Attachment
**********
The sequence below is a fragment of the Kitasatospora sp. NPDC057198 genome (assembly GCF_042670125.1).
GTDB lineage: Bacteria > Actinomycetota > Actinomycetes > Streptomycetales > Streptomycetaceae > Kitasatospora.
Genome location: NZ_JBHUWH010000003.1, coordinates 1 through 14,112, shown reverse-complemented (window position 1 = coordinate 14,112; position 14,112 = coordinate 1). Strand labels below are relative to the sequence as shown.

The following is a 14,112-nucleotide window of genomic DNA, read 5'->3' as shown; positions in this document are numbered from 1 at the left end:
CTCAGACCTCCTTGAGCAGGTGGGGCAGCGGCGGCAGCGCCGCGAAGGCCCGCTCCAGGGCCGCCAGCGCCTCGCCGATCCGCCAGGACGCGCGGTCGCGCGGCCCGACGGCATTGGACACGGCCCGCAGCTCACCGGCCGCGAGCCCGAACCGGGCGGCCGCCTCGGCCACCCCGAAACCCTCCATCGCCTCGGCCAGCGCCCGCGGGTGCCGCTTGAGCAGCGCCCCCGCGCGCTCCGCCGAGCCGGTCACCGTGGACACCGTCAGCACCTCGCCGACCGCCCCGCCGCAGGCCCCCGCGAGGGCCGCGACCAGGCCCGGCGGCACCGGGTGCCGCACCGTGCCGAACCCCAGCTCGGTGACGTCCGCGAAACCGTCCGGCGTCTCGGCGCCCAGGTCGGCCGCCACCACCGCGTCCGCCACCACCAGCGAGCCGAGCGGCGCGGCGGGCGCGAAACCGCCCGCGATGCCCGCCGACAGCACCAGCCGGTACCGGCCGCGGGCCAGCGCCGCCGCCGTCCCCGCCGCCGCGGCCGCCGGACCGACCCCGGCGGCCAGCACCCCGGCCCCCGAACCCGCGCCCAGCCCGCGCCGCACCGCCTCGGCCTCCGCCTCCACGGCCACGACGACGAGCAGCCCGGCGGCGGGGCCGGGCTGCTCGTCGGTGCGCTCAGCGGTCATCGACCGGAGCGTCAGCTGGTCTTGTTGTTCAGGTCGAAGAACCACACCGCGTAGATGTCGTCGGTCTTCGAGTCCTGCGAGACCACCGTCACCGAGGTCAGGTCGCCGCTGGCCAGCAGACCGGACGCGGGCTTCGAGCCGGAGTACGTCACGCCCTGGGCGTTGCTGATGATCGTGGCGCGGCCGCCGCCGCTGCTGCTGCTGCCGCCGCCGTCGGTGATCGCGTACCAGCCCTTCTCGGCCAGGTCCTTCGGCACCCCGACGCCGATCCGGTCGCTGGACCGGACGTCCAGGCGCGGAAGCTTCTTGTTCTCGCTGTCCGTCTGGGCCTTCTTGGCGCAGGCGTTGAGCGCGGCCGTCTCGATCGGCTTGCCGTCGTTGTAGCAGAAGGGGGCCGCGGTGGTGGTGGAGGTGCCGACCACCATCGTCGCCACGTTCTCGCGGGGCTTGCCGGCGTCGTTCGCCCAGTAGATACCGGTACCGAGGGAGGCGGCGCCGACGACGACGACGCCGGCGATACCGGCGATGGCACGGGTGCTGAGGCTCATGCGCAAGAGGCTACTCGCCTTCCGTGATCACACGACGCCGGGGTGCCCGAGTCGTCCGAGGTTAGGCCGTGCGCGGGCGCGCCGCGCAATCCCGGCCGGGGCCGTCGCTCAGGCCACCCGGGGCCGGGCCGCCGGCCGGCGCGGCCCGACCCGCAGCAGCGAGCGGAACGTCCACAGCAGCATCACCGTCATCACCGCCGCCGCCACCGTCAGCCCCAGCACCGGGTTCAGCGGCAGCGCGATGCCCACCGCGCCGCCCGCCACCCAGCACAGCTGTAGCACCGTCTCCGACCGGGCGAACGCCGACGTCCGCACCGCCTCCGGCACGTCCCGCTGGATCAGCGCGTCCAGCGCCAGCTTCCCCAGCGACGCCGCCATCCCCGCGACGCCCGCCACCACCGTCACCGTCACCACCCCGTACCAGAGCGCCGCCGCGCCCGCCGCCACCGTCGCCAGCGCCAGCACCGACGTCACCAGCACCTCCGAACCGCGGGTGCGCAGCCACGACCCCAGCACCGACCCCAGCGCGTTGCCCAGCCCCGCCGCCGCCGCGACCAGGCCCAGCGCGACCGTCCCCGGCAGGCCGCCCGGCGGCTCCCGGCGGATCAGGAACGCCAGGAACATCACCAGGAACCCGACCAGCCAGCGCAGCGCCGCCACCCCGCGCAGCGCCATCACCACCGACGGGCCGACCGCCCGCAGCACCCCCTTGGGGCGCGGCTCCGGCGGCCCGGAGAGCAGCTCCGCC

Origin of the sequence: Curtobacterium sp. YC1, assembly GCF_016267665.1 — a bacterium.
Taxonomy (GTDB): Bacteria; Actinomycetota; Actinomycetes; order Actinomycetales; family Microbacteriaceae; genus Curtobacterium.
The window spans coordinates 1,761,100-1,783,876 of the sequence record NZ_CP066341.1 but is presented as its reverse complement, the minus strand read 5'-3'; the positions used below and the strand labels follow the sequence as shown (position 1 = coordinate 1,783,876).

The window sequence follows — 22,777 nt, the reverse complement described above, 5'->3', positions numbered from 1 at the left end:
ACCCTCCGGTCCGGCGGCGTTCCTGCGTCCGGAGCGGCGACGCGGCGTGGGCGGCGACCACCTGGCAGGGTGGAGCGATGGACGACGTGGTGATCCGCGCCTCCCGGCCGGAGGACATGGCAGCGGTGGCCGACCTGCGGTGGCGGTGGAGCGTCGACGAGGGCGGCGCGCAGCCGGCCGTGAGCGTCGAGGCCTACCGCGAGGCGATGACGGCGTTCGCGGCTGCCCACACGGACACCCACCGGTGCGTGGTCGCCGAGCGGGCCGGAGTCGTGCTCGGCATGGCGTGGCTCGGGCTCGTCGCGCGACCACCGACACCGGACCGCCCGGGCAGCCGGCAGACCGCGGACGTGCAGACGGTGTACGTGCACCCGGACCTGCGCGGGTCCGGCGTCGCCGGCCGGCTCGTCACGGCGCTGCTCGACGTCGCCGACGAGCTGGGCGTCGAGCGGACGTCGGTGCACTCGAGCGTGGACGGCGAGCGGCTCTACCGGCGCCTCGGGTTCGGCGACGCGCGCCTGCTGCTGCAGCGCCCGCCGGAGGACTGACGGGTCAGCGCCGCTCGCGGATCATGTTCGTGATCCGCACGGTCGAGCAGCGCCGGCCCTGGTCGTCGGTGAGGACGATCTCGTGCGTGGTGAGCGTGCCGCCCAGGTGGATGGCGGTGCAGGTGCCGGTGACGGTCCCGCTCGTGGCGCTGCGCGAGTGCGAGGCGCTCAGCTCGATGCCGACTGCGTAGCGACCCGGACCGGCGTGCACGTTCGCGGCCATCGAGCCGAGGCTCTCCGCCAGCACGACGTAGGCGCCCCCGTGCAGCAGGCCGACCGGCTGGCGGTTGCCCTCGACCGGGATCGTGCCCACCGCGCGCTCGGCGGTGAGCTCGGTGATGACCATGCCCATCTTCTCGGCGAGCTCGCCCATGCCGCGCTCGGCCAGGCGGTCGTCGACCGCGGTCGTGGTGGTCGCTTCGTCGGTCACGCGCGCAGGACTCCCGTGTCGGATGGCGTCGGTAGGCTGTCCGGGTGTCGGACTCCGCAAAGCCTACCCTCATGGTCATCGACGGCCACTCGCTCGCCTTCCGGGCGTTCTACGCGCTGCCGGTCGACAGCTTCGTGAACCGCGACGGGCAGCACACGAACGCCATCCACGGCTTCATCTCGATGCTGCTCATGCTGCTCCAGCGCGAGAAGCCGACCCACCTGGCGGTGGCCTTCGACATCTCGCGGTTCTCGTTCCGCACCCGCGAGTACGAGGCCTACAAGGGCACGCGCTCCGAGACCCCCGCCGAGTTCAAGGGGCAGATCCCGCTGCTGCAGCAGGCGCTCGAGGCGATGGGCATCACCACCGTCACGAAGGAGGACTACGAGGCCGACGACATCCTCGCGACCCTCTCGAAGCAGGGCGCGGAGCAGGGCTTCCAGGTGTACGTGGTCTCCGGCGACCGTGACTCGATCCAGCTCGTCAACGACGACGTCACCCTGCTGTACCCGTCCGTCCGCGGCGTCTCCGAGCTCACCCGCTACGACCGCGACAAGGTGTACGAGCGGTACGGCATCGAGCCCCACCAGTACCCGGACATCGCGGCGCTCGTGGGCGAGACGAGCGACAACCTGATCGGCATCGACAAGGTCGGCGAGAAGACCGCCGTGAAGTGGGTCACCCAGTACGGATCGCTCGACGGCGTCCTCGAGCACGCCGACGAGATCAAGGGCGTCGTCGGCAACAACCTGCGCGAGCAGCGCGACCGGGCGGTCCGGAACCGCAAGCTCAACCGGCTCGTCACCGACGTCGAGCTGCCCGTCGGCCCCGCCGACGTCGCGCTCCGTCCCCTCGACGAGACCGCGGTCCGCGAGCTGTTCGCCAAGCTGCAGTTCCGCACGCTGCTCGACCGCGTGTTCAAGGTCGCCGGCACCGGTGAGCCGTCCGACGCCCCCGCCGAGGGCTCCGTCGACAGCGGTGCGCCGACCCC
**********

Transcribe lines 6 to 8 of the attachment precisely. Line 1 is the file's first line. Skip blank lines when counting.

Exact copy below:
Origin of the sequence: Curtobacterium sp. YC1, assembly GCF_016267665.1 — a bacterium.
Taxonomy (GTDB): Bacteria; Actinomycetota; Actinomycetes; order Actinomycetales; family Microbacteriaceae; genus Curtobacterium.
The window spans coordinates 1,761,100-1,783,876 of the sequence record NZ_CP066341.1 but is presented as its reverse complement, the minus strand read 5'-3'; the positions used below and the strand labels follow the sequence as shown (position 1 = coordinate 1,783,876).